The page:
We were all set to rate Las Palmas a solid “meh.” A couple of new menu items give us hope for something better.

Every restaurant needs to shake things up and update the menu from time to time. Even the hamburger chains know this, which is why they keep introducing new sandwiches for limited times, even though most of their customers are still ordering Whoppers and Big Macs. It keeps the kitchen staff on its toes, and keeps the diners from getting bored.

Occasionally, it’s how new favorites get created.

On our two recent visits, most of what we ordered ended up slightly on one side or the other of OK. The two exceptions were items marked as “new” on the menu.

The first was from the appetizer menu, the shrimp nachos ($8.99). Triangular corn tortilla chips are topped with two plump shrimp (or crawfish) and covered with melted cheese. Lettuce, jalapenos, guacamole and sour cream come on the side. This isn’t particularly fancy, but is quite satisfying, even after having sampled the complimentary chips and salsa.

By far our favorite item is the camarones Pacifico ($16.59). A half-dozen jumbo shrimp are stuffed with poblano pepper and shredded cheese and — words that always warm our culinary hearts — wrapped in bacon, then served on a sizzling plate with grilled onions. The shrimp come with flour tortillas, charro beans, guacamole, sour cream and pico de gallo, so they can be eaten just like that other sizzling-plate favorite, fajitas. Or, they can be eaten with a knife and fork. They are delightful either way. We would go back to order this dish.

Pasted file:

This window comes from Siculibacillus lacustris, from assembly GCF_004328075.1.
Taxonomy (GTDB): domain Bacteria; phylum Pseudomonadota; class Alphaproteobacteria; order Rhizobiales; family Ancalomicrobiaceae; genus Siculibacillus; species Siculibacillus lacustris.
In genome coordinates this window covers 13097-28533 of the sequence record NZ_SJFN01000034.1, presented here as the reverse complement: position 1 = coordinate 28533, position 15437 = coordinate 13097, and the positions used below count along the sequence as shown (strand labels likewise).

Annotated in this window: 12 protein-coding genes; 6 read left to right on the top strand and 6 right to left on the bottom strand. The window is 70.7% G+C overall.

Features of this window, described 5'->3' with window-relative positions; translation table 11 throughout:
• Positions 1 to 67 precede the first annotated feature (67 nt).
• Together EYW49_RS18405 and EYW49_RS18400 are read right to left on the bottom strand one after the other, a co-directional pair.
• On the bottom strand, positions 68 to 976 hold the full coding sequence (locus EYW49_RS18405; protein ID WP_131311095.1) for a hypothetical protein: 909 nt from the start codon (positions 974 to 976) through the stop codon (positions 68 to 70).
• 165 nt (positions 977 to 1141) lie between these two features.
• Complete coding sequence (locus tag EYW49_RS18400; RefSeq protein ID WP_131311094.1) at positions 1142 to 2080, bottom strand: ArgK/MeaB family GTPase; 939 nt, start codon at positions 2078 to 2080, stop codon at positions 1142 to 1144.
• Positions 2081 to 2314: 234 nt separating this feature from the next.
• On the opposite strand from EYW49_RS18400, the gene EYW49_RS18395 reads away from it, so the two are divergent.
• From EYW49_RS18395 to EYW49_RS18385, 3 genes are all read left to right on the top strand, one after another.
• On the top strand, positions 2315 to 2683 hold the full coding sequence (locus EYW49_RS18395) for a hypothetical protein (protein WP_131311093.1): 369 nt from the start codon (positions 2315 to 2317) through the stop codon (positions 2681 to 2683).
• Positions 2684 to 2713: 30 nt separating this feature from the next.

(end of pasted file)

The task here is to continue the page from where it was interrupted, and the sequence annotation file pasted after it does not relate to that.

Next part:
We could not say that about any of the other items we tried, but none of them were among the eight other new selections that are enticingly described in the menu.

The ranchero crawfish enchiladas ($10.99) are OK, but the ranchero sauce overwhelms everything else. Two corn tortillas are filled with crawfish and vegetables and topped with sauce and cheese. We can only remember one bite in which the flavor of the crawfish was noticeable.

Like many of the entrees, this one is served with rice and refried beans. The rice was fine, but not exceptional. The beans were pretty much the standard issue version in most Tex-Mex restaurants — not as thick and flavorful as they could be, but acceptable. A guest ordered the chili relleno dinner ($11.59) and noticed, to her surprise, a tortilla along with the beef-stuffed poblano pepper covered in ranchero sauce and cheese. We’re not quite sure what to make of that.

We stayed with the lunch menu on a midday trip because that’s usually the best way to ensure things get to the table quickly enough when time is of the essence. There are 17 options, covering a decent cross section of the overall menu.

Our service was friendly and attentive on both visits.